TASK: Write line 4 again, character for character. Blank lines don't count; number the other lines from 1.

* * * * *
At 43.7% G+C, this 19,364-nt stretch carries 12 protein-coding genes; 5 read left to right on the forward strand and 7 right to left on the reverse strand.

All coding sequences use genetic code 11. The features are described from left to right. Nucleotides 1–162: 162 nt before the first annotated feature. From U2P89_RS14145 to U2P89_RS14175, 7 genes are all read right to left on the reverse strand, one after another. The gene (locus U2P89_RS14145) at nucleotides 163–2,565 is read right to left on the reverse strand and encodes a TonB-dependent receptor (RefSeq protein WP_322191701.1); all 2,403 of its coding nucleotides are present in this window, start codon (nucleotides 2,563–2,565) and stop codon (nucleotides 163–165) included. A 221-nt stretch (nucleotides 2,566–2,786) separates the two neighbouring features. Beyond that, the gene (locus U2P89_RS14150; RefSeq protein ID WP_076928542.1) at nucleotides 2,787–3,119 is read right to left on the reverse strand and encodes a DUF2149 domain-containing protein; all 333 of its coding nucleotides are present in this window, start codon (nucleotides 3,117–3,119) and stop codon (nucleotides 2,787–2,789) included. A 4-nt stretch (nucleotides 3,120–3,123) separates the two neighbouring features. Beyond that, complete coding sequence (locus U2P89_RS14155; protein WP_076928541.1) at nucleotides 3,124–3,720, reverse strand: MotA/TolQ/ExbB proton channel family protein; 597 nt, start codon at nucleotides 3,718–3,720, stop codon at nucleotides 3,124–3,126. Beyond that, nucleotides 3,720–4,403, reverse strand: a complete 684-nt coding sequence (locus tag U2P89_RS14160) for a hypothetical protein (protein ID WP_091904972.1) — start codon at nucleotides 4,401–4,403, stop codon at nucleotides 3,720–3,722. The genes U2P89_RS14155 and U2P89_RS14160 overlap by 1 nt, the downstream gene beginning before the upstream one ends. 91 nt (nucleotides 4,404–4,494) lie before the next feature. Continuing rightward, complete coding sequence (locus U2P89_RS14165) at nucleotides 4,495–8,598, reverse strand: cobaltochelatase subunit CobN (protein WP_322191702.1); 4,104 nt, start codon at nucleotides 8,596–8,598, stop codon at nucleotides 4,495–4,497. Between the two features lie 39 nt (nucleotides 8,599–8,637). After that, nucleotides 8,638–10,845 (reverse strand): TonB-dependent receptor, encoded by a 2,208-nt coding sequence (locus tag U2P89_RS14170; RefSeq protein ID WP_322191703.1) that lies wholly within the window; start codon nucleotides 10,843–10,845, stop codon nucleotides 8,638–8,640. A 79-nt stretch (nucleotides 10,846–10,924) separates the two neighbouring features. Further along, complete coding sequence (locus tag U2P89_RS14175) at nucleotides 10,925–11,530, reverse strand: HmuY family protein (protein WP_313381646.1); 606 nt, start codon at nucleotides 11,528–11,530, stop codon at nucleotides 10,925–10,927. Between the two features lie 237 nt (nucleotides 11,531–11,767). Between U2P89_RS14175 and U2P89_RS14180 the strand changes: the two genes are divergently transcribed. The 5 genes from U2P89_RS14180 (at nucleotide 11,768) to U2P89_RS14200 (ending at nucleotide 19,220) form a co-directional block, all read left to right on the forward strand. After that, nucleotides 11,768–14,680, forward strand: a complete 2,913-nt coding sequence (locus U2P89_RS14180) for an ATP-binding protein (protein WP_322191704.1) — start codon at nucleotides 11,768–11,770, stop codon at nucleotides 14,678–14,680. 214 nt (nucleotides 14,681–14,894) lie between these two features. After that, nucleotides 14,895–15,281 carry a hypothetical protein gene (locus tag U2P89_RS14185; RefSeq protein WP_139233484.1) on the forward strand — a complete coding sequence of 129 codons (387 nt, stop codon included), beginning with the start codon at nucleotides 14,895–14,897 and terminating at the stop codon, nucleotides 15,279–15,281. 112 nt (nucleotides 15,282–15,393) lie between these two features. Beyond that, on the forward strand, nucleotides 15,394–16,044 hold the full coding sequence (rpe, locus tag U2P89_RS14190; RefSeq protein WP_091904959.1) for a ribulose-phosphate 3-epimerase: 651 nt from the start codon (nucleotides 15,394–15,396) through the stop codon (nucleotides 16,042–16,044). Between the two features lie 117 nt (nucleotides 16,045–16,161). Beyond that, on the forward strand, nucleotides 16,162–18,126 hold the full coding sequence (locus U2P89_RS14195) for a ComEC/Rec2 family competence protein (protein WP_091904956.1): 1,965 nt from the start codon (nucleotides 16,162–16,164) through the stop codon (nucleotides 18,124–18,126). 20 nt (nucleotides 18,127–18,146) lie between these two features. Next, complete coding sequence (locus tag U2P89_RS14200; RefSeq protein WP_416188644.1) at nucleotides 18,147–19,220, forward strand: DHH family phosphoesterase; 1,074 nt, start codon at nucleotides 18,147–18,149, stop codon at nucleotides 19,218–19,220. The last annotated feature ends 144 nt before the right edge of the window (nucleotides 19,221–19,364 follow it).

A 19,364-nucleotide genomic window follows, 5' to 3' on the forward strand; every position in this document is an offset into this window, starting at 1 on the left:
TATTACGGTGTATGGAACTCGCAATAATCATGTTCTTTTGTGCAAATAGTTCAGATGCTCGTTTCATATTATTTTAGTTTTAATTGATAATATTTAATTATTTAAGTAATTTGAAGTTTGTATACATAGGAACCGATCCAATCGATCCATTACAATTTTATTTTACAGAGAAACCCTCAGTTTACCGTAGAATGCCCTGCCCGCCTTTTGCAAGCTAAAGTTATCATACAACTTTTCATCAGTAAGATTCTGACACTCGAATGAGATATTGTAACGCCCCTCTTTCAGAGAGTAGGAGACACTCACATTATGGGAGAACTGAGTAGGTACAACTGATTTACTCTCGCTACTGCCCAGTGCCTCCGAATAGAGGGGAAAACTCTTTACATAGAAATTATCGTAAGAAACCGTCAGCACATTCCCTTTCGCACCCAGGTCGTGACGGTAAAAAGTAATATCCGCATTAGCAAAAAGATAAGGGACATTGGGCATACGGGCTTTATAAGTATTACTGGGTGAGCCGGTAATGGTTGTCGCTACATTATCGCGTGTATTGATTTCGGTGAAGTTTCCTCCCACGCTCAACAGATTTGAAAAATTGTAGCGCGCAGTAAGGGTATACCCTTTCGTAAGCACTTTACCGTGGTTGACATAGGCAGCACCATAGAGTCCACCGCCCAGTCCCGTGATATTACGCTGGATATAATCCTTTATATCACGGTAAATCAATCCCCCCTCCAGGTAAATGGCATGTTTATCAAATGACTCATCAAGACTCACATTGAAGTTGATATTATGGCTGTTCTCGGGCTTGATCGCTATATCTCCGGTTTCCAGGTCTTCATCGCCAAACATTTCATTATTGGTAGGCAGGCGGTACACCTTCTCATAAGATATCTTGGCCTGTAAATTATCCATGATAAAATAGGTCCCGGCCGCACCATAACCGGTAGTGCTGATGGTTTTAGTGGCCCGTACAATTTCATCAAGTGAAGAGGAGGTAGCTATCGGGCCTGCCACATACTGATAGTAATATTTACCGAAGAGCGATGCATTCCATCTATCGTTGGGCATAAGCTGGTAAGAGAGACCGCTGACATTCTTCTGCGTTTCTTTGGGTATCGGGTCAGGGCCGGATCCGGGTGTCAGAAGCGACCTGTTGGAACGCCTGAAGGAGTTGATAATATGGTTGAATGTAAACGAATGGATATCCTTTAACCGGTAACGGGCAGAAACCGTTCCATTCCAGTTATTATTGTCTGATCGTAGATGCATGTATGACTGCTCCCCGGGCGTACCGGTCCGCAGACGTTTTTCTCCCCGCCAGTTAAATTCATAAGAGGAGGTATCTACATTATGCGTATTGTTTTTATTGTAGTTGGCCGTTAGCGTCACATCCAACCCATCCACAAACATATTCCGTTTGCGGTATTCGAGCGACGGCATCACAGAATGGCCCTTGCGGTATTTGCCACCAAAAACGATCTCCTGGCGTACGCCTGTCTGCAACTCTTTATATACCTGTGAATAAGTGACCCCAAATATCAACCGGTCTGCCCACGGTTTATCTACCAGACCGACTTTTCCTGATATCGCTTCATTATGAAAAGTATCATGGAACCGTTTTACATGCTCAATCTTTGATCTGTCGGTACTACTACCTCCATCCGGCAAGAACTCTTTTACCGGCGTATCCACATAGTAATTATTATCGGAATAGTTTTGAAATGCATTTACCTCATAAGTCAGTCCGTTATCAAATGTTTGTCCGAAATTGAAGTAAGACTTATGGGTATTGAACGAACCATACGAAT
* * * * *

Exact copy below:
TATTACGGTGTATGGAACTCGCAATAATCATGTTCTTTTGTGCAAATAGTTCAGATGCTCGTTTCATATTATTTTAGTTTTAATTGATAATATTTAATTATTTAAGTAATTTGAAGTTTGTATACATAGGAACCGATCCAATCGATCCATTACAATTTTATTTTACAGAGAAACCCTCAGTTTACCGTAGAATGCCCTGCCCGCCTTTTGCAAGCTAAAGTTATCATACAACTTTTCATCAGTAAGATTCTGACACTCGAATGAGATATTGTAACGCCCCTCTTTCAGAGAGTAGGAGACACTCACATTATGGGAGAACTGAGTAGGTACAACTGATTTACTCTCGCTACTGCCCAGTGCCTCCGAATAGAGGGGAAAACTCTTTACATAGAAATTATCGTAAGAAACCGTCAGCACATTCCCTTTCGCACCCAGGTCGTGACGGTAAAAAGTAATATCCGCATTAGCAAAAAGATAAGGGACATTGGGCATACGGGCTTTATAAGTATTACTGGGTGAGCCGGTAATGGTTGTCGCTACATTATCGCGTGTATTGATTTCGGTGAAGTTTCCTCCCACGCTCAACAGATTTGAAAAATTGTAGCGCGCAGTAAGGGTATACCCTTTCGTAAGCACTTTACCGTGGTTGACATAGGCAGCACCATAGAGTCCACCGCCCAGTCCCGTGATATTACGCTGGATATAATCCTTTATATCACGGTAAATCAATCCCCCCTCCAGGTAAATGGCATGTTTATCAAATGACTCATCAAGACTCACATTGAAGTTGATATTATGGCTGTTCTCGGGCTTGATCGCTATATCTCCGGTTTCCAGGTCTTCATCGCCAAACATTTCATTATTGGTAGGCAGGCGGTACACCTTCTCATAAGATATCTTGGCCTGTAAATTATCCATGATAAAATAGGTCCCGGCCGCACCATAACCGGTAGTGCTGATGGTTTTAGTGGCCCGTACAATTTCATCAAGTGAAGAGGAGGTAGCTATCGGGCCTGCCACATACTGATAGTAATATTTACCGAAGAGCGATGCATTCCATCTATCGTTGGGCATAAGCTGGTAAGAGAGACCGCTGACATTCTTCTGCGTTTCTTTGGGTATCGGGTCAGGGCCGGATCCGGGTGTCAGAAGCGACCTGTTGGAACGCCTGAAGGAGTTGATAATATGGTTGAATGTAAACGAATGGATATCCTTTAACCGGTAACGGGCAGAAACCGTTCCATTCCAGTTATTATTGTCTGATCGTAGATGCATGTATGACTGCTCCCCGGGCGTACCGGTCCGCAGACGTTTTTCTCCCCGCCAGTTAAATTCATAAGAGGAGGTATCTACATTATGCGTATTGTTTTTATTGTAGTTGGCCGTTAGCGTCACATCCAACCCATCCACAAACATATTCCGTTTGCGGTATTCGAGCGACGGCATCACAGAATGGCCCTTGCGGTATTTGCCACCAAAAACGATCTCCTGGCGTACGCCTGTCTGCAACTCTTTATATACCTGTGAATAAGTGACCCCAAATATCAACCGGTCTGCCCACGGTTTATCTACCAGACCGACTTTTCCTGATATCGCTTCATTATGAAAAGTATCATGGAACCGTTTTACATGCTCAATCTTTGATCTGTCGGTACTACTACCTCCATCCGGCAAGAACTCTTTTACCGGCGTATCCACATAGTAATTATTATCGGAATAGTTTTGAAATGCATTTACCTCATAAGTCAGTCCGTTATCAAATGTTTGTCCGAAATTGAAGTAAGACTTATGGGTATTGAACGAACCATACGAAT